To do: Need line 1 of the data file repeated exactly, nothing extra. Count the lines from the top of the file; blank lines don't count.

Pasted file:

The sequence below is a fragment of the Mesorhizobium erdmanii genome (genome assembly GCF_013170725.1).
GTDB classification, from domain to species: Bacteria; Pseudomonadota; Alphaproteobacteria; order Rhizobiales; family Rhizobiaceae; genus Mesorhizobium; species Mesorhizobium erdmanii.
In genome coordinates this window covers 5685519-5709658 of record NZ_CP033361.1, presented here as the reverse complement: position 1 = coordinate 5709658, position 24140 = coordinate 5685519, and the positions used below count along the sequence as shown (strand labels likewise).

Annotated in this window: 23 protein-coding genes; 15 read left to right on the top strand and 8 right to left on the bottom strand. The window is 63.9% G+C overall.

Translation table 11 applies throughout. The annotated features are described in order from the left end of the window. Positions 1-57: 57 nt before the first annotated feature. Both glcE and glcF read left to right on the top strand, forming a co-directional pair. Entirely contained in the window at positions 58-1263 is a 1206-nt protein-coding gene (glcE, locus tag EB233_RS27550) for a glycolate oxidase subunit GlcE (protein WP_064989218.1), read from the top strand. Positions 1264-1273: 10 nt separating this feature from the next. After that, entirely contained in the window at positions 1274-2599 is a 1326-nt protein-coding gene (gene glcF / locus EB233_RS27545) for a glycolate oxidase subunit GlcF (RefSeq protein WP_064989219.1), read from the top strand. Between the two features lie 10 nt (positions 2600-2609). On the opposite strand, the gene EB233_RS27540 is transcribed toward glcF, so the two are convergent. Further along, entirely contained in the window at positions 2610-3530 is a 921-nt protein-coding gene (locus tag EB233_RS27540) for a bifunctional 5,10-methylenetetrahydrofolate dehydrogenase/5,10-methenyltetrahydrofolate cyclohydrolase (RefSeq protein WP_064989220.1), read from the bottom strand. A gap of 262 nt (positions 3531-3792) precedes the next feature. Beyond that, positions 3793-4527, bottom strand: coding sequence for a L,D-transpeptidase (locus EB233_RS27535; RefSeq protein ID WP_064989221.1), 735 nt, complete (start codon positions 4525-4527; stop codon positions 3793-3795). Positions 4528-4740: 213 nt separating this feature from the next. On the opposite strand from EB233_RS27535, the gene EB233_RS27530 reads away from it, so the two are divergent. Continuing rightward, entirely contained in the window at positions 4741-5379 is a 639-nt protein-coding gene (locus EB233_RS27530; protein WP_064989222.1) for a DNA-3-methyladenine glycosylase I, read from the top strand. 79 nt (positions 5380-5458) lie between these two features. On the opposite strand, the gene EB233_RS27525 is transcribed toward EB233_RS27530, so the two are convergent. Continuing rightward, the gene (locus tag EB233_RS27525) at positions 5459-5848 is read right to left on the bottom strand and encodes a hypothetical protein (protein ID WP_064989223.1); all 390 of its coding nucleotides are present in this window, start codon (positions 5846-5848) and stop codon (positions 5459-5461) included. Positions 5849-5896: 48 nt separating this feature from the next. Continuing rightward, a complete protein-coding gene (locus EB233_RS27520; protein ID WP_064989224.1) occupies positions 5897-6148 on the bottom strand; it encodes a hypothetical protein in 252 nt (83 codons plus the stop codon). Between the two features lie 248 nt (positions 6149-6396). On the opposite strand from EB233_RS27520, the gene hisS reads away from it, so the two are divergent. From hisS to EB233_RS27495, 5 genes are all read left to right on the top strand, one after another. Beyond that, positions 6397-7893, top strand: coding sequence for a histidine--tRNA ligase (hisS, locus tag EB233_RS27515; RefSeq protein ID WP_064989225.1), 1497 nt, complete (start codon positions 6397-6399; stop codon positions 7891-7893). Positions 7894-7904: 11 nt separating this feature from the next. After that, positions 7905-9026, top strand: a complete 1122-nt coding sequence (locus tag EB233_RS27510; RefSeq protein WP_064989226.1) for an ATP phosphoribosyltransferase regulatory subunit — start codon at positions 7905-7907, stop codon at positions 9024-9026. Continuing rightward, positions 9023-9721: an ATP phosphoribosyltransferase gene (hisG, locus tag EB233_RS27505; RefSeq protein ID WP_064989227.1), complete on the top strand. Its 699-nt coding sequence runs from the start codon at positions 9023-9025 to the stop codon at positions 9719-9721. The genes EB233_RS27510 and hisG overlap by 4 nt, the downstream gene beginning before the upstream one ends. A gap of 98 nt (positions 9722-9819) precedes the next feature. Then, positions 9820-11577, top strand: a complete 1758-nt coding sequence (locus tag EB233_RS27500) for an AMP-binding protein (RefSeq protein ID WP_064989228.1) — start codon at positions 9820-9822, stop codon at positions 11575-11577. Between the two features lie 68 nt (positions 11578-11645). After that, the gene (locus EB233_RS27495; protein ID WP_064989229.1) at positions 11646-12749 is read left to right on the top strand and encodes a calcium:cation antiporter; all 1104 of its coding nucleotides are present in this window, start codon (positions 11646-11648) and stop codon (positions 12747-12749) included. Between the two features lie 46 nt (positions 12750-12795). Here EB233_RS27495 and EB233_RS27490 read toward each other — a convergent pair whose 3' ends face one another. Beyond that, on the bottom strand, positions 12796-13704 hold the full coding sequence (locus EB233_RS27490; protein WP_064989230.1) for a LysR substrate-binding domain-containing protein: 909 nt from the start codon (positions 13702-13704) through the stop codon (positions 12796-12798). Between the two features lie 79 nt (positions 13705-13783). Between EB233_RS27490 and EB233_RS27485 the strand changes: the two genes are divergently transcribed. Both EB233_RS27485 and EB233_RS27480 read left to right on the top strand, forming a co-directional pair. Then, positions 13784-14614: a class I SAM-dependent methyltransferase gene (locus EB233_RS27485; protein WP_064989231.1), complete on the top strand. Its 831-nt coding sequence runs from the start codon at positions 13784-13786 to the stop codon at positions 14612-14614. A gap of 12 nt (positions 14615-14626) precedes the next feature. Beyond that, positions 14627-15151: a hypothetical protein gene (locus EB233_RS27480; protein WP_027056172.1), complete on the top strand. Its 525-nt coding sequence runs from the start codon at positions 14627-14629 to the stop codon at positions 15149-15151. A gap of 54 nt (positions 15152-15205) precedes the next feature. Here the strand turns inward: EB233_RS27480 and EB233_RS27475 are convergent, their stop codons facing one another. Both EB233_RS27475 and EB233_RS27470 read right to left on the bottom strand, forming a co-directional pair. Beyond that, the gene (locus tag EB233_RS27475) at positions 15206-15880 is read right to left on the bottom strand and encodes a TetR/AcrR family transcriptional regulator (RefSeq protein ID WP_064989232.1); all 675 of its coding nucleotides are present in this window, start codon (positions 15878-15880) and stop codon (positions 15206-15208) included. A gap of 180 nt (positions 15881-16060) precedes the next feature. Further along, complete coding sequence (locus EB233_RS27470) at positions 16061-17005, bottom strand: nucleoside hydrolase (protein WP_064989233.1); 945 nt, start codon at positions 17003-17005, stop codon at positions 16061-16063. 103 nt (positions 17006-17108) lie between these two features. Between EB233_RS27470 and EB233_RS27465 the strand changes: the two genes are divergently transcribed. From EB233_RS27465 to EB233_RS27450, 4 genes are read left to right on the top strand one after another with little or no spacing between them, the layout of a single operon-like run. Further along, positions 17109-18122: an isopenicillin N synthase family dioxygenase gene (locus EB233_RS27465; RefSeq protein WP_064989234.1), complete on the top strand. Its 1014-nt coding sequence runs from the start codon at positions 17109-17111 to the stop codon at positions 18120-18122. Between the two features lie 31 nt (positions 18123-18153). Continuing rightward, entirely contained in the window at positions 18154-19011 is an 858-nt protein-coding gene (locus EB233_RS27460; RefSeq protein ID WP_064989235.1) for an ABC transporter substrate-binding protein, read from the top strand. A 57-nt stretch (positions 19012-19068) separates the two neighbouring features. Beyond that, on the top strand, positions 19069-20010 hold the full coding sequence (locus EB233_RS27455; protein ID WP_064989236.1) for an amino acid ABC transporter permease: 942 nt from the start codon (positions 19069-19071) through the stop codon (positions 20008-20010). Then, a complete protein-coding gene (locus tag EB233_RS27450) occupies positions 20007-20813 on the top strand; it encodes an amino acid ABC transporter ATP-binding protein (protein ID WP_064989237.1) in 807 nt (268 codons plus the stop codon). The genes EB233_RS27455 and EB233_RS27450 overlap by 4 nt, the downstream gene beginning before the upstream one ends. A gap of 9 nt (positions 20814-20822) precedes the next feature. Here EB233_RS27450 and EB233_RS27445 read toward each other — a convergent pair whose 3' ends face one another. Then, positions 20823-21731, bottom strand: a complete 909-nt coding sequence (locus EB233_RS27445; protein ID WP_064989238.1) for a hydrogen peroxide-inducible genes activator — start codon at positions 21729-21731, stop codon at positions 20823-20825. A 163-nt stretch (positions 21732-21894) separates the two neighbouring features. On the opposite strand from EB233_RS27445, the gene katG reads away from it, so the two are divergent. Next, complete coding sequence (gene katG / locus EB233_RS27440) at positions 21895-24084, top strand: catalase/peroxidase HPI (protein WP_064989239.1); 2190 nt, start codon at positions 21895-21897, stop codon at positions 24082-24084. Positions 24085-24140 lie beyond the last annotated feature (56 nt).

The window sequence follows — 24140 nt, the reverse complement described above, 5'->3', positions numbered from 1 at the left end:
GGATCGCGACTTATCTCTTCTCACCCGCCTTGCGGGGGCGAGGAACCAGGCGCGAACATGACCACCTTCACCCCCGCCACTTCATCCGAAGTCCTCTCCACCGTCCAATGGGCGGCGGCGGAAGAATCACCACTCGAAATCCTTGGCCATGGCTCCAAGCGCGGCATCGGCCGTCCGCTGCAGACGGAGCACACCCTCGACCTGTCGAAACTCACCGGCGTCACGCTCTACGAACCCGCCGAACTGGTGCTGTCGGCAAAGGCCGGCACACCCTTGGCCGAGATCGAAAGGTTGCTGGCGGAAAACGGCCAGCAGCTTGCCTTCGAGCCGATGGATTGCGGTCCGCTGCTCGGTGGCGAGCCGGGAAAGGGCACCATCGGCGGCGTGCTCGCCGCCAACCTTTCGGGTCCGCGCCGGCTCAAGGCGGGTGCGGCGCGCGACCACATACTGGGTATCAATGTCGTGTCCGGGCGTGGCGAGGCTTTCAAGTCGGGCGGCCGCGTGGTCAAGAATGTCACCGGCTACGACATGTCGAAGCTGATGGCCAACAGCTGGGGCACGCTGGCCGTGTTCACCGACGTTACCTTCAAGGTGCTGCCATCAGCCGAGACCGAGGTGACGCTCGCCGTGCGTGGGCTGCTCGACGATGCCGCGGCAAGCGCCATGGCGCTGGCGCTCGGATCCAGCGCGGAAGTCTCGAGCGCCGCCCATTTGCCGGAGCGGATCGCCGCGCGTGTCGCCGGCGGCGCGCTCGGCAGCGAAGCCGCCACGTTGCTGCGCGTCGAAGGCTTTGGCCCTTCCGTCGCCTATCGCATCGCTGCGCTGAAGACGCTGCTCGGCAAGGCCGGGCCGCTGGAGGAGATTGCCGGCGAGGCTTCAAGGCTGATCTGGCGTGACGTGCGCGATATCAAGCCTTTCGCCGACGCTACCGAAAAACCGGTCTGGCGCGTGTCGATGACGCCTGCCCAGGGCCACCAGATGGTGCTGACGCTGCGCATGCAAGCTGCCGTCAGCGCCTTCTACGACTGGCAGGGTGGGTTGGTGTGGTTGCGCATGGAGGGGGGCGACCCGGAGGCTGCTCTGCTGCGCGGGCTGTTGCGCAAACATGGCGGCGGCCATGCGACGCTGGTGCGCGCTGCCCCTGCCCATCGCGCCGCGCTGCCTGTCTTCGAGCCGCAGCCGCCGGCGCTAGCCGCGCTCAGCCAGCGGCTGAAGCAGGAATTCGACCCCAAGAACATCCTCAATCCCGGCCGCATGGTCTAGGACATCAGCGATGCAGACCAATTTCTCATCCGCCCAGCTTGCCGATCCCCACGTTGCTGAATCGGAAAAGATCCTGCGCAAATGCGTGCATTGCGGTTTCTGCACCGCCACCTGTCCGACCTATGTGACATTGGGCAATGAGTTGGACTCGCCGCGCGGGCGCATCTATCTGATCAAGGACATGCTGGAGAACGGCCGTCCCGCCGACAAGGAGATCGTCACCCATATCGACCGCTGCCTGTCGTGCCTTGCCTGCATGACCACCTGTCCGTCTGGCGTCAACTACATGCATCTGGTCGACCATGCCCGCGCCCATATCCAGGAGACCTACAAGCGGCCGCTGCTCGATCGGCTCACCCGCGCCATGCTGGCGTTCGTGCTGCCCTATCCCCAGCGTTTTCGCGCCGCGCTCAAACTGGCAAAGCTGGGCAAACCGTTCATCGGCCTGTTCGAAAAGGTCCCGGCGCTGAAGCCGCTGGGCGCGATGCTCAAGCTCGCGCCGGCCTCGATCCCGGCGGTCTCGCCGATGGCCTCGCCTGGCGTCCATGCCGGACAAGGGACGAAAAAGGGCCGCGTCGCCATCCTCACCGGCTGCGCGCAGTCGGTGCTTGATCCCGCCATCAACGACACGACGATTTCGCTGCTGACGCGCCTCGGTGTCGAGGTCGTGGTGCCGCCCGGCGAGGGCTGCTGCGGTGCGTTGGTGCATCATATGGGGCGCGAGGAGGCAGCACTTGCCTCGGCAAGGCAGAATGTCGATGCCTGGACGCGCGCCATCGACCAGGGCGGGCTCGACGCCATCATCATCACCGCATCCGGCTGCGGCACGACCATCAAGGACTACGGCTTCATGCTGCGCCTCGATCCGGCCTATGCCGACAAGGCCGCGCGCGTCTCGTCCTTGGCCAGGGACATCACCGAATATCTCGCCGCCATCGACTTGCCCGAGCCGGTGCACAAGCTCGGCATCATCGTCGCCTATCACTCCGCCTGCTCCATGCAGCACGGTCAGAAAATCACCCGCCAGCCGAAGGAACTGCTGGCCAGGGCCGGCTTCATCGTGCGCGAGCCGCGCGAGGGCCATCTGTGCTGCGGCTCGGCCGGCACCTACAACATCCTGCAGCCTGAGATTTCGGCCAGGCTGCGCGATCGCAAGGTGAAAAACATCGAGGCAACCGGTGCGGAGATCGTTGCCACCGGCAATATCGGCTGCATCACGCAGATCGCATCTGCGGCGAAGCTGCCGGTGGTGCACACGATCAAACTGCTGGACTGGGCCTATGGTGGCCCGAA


The sequence below is a fragment of the Mesorhizobium erdmanii genome (genome assembly GCF_013170725.1).